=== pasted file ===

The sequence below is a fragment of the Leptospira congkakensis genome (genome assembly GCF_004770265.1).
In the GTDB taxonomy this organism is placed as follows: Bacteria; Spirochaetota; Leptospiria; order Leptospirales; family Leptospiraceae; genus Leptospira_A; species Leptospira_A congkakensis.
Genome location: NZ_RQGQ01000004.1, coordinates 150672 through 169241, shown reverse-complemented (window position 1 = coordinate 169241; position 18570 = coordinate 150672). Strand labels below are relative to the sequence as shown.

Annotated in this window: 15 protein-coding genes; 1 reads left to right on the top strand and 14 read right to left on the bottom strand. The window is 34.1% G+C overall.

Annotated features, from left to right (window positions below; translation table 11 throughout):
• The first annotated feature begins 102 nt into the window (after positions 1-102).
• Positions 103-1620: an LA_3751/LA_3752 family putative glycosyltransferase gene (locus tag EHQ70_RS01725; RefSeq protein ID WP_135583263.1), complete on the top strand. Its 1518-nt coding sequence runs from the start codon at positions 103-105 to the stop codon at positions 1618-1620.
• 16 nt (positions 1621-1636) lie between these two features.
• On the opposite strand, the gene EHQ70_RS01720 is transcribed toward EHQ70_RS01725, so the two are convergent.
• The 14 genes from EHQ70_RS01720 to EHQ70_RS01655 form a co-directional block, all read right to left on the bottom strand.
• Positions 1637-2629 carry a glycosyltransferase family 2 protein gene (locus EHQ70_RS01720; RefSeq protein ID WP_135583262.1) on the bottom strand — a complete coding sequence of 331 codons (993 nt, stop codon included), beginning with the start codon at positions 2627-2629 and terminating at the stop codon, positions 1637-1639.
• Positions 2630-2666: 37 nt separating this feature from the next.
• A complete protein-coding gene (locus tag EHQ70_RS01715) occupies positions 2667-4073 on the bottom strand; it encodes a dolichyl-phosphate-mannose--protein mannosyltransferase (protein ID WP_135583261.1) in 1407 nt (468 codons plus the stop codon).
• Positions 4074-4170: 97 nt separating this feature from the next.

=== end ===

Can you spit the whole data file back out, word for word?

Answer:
The sequence below is a fragment of the Leptospira congkakensis genome (genome assembly GCF_004770265.1).
In the GTDB taxonomy this organism is placed as follows: Bacteria; Spirochaetota; Leptospiria; order Leptospirales; family Leptospiraceae; genus Leptospira_A; species Leptospira_A congkakensis.
Genome location: NZ_RQGQ01000004.1, coordinates 150672 through 169241, shown reverse-complemented (window position 1 = coordinate 169241; position 18570 = coordinate 150672). Strand labels below are relative to the sequence as shown.

Annotated in this window: 15 protein-coding genes; 1 reads left to right on the top strand and 14 read right to left on the bottom strand. The window is 34.1% G+C overall.

Annotated features, from left to right (window positions below; translation table 11 throughout):
• The first annotated feature begins 102 nt into the window (after positions 1-102).
• Positions 103-1620: an LA_3751/LA_3752 family putative glycosyltransferase gene (locus tag EHQ70_RS01725; RefSeq protein ID WP_135583263.1), complete on the top strand. Its 1518-nt coding sequence runs from the start codon at positions 103-105 to the stop codon at positions 1618-1620.
• 16 nt (positions 1621-1636) lie between these two features.
• On the opposite strand, the gene EHQ70_RS01720 is transcribed toward EHQ70_RS01725, so the two are convergent.
• The 14 genes from EHQ70_RS01720 to EHQ70_RS01655 form a co-directional block, all read right to left on the bottom strand.
• Positions 1637-2629 carry a glycosyltransferase family 2 protein gene (locus EHQ70_RS01720; RefSeq protein ID WP_135583262.1) on the bottom strand — a complete coding sequence of 331 codons (993 nt, stop codon included), beginning with the start codon at positions 2627-2629 and terminating at the stop codon, positions 1637-1639.
• Positions 2630-2666: 37 nt separating this feature from the next.
• A complete protein-coding gene (locus tag EHQ70_RS01715) occupies positions 2667-4073 on the bottom strand; it encodes a dolichyl-phosphate-mannose--protein mannosyltransferase (protein ID WP_135583261.1) in 1407 nt (468 codons plus the stop codon).
• Positions 4074-4170: 97 nt separating this feature from the next.